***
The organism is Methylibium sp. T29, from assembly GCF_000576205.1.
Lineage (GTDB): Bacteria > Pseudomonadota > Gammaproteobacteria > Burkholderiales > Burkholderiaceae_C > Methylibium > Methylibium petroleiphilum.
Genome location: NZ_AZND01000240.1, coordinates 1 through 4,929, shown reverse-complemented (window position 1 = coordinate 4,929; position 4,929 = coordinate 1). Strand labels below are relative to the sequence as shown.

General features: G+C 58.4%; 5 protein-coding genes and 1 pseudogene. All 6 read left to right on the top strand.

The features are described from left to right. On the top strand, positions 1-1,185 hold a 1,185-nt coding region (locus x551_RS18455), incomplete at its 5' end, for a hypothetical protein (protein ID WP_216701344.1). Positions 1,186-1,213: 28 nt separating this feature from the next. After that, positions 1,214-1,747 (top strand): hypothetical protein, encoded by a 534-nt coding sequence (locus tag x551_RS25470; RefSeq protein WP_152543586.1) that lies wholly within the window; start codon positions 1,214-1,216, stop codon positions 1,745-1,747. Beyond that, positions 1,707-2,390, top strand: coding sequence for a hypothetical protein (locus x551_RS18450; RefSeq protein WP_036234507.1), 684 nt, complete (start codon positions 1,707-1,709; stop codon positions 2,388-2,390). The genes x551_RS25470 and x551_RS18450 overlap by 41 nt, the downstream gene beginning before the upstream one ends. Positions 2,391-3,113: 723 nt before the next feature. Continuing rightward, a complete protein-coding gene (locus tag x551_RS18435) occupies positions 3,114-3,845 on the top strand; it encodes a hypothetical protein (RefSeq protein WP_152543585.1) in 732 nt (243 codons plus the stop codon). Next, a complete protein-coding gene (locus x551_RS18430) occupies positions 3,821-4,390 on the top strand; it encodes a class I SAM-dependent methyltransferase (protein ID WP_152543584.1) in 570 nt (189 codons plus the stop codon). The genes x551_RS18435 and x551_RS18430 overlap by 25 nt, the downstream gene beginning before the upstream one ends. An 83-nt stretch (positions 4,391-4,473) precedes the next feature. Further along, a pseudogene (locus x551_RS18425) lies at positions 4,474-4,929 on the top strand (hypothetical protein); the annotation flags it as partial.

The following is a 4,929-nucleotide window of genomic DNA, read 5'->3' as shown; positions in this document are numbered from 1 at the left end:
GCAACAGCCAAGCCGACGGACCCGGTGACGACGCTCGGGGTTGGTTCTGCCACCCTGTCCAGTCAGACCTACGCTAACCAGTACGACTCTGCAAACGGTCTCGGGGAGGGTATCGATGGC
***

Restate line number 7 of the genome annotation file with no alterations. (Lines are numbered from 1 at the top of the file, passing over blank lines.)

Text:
GCAACAGCCAAGCCGACGGACCCGGTGACGACGCTCGGGGTTGGTTCTGCCACCCTGTCCAGTCAGACCTACGCTAACCAGTACGACTCTGCAAACGGTCTCGGGGAGGGTATCGATGGC